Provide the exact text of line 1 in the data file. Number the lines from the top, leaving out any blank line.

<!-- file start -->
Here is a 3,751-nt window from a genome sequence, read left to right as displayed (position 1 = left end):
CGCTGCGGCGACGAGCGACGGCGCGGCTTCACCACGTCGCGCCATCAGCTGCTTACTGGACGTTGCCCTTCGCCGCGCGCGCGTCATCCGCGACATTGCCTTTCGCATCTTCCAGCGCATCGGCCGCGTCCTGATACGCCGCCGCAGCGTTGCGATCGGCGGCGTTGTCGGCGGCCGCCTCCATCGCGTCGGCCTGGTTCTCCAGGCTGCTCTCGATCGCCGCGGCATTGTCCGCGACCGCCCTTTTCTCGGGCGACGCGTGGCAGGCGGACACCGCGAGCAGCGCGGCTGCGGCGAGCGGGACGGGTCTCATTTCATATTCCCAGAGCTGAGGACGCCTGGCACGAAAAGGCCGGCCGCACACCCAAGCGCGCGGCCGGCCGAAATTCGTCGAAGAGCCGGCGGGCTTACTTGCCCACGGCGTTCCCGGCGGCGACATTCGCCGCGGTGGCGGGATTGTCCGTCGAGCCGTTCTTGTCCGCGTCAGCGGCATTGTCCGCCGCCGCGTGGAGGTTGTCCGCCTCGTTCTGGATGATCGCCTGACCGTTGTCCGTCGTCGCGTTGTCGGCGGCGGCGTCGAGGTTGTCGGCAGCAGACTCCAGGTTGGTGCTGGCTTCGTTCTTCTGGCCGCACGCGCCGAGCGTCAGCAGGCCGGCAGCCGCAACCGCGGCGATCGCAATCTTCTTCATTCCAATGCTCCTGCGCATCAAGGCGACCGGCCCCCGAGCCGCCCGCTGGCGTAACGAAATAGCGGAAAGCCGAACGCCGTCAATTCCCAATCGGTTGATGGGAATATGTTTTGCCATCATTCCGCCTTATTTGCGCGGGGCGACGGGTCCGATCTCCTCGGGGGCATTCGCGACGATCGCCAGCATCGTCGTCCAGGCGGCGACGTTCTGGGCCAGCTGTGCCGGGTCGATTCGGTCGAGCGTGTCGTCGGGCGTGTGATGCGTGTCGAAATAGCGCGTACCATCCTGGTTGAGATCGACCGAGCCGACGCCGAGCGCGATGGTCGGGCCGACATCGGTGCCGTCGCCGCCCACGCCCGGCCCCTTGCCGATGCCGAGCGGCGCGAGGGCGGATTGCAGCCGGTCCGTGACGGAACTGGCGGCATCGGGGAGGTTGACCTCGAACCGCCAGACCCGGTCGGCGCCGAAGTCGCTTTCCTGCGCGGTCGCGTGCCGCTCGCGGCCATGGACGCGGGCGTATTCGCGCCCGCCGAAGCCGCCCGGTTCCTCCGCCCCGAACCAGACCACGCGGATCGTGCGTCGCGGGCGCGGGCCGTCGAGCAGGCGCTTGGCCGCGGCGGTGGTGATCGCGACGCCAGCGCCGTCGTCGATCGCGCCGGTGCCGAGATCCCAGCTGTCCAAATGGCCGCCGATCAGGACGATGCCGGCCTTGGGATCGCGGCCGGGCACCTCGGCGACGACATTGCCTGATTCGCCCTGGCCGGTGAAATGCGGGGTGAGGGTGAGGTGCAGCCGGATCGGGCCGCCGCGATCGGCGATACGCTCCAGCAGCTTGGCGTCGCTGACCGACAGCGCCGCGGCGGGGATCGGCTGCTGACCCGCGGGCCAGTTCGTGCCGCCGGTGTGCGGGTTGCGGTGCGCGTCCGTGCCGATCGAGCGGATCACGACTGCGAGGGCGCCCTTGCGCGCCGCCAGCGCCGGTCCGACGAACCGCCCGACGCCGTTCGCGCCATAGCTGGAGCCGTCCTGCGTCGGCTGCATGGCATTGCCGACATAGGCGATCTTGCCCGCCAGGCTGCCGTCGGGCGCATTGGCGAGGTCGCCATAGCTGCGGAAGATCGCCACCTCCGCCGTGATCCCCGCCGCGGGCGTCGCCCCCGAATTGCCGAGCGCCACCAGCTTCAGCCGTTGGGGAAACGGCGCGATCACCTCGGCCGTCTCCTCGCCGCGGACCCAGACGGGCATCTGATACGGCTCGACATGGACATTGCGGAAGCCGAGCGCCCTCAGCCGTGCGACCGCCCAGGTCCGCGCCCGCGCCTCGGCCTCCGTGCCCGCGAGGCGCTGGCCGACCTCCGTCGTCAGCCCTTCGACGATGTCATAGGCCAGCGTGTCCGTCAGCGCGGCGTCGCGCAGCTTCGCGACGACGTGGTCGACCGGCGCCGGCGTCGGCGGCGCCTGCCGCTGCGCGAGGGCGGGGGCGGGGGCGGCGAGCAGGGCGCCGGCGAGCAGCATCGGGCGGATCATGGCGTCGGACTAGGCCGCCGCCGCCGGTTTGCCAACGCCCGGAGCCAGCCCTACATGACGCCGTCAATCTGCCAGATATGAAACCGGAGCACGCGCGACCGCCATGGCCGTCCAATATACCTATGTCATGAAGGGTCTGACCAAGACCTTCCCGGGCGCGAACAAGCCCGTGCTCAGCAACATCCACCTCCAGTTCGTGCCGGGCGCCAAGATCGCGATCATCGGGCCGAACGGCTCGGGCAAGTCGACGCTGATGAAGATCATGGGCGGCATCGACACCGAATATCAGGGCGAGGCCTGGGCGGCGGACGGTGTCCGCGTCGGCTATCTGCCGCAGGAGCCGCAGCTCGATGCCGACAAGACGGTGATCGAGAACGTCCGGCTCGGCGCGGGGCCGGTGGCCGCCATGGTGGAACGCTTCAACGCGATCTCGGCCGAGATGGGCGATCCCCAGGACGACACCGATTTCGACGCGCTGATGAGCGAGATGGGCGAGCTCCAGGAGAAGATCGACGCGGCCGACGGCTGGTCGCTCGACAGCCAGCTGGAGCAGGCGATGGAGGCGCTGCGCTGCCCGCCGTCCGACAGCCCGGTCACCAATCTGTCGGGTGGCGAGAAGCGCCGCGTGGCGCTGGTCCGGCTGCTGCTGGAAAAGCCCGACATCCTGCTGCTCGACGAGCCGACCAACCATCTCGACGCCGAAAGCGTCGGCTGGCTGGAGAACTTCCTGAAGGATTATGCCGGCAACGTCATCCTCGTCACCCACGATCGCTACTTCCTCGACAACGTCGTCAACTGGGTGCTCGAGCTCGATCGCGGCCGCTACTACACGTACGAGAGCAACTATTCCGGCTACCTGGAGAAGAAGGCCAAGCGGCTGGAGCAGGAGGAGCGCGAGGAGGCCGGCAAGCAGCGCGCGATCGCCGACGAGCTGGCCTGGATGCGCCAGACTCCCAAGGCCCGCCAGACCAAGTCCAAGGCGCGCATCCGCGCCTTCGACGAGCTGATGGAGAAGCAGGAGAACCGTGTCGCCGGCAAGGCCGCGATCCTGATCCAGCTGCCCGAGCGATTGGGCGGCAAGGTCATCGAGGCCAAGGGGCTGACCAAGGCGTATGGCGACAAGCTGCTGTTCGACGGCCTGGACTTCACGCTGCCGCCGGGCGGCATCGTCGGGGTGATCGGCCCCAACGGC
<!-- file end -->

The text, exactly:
Here is a 3,751-nt window from a genome sequence, read left to right as displayed (position 1 = left end):